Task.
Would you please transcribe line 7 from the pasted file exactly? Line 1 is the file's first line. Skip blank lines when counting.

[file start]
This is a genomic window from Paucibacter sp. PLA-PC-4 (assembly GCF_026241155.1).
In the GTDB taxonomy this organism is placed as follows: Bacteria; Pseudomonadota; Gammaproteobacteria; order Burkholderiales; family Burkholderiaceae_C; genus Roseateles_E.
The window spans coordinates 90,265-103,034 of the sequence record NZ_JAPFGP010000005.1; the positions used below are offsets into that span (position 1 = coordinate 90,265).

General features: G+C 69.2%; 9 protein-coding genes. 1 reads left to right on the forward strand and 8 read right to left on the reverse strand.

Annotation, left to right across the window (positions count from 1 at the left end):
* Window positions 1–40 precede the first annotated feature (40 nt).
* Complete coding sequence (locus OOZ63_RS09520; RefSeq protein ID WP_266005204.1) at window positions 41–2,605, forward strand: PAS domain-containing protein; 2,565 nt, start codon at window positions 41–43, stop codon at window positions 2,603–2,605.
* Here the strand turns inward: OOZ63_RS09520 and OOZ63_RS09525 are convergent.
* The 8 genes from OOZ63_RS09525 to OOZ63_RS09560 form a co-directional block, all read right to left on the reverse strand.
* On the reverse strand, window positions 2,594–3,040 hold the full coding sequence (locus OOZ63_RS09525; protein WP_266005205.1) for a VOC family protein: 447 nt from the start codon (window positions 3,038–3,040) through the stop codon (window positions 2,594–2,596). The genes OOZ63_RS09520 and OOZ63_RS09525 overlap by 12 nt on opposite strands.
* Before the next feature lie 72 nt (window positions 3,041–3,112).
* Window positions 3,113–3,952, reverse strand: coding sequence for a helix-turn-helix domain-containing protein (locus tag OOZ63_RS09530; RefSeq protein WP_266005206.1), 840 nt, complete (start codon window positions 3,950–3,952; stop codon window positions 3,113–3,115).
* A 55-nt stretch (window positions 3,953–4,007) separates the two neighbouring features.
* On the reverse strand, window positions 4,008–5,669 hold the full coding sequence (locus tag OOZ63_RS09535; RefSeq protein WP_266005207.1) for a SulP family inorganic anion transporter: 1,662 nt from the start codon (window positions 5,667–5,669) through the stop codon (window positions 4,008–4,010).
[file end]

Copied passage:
* Complete coding sequence (locus OOZ63_RS09520; RefSeq protein ID WP_266005204.1) at window positions 41–2,605, forward strand: PAS domain-containing protein; 2,565 nt, start codon at window positions 41–43, stop codon at window positions 2,603–2,605.